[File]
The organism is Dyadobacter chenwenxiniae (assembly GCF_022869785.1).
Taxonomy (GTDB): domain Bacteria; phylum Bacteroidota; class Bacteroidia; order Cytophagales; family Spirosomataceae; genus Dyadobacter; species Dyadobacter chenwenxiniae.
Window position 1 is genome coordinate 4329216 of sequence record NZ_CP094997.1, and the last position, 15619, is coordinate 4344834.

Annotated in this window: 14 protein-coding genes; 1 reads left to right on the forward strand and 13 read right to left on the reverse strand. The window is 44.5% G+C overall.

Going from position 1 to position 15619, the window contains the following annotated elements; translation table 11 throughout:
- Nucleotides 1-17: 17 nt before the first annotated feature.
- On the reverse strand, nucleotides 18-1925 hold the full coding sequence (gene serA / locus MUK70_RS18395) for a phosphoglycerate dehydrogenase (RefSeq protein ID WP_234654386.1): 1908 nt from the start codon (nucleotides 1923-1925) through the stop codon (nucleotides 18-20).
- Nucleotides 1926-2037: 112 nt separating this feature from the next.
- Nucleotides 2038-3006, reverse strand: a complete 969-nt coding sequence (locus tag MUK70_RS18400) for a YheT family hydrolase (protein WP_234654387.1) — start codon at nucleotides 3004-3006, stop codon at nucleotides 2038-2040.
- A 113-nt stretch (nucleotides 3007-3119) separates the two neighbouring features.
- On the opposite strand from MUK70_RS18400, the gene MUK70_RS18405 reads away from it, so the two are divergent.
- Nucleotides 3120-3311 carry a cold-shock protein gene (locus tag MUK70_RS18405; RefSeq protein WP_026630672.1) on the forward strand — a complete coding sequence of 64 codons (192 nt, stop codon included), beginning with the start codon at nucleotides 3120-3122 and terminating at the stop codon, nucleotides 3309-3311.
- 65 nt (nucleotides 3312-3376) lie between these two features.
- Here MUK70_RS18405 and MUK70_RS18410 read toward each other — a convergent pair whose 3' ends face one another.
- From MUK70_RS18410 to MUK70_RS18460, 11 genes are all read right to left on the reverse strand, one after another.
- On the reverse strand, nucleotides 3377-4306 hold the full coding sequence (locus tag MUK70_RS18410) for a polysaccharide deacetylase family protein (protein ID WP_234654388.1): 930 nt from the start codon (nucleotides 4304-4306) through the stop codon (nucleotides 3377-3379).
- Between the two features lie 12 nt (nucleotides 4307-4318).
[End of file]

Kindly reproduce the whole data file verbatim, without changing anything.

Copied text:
The organism is Dyadobacter chenwenxiniae (assembly GCF_022869785.1).
Taxonomy (GTDB): domain Bacteria; phylum Bacteroidota; class Bacteroidia; order Cytophagales; family Spirosomataceae; genus Dyadobacter; species Dyadobacter chenwenxiniae.
Window position 1 is genome coordinate 4329216 of sequence record NZ_CP094997.1, and the last position, 15619, is coordinate 4344834.

Annotated in this window: 14 protein-coding genes; 1 reads left to right on the forward strand and 13 read right to left on the reverse strand. The window is 44.5% G+C overall.

Going from position 1 to position 15619, the window contains the following annotated elements; translation table 11 throughout:
- Nucleotides 1-17: 17 nt before the first annotated feature.
- On the reverse strand, nucleotides 18-1925 hold the full coding sequence (gene serA / locus MUK70_RS18395) for a phosphoglycerate dehydrogenase (RefSeq protein ID WP_234654386.1): 1908 nt from the start codon (nucleotides 1923-1925) through the stop codon (nucleotides 18-20).
- Nucleotides 1926-2037: 112 nt separating this feature from the next.
- Nucleotides 2038-3006, reverse strand: a complete 969-nt coding sequence (locus tag MUK70_RS18400) for a YheT family hydrolase (protein WP_234654387.1) — start codon at nucleotides 3004-3006, stop codon at nucleotides 2038-2040.
- A 113-nt stretch (nucleotides 3007-3119) separates the two neighbouring features.
- On the opposite strand from MUK70_RS18400, the gene MUK70_RS18405 reads away from it, so the two are divergent.
- Nucleotides 3120-3311 carry a cold-shock protein gene (locus tag MUK70_RS18405; RefSeq protein WP_026630672.1) on the forward strand — a complete coding sequence of 64 codons (192 nt, stop codon included), beginning with the start codon at nucleotides 3120-3122 and terminating at the stop codon, nucleotides 3309-3311.
- 65 nt (nucleotides 3312-3376) lie between these two features.
- Here MUK70_RS18405 and MUK70_RS18410 read toward each other — a convergent pair whose 3' ends face one another.
- From MUK70_RS18410 to MUK70_RS18460, 11 genes are all read right to left on the reverse strand, one after another.
- On the reverse strand, nucleotides 3377-4306 hold the full coding sequence (locus tag MUK70_RS18410) for a polysaccharide deacetylase family protein (protein ID WP_234654388.1): 930 nt from the start codon (nucleotides 4304-4306) through the stop codon (nucleotides 3377-3379).
- Between the two features lie 12 nt (nucleotides 4307-4318).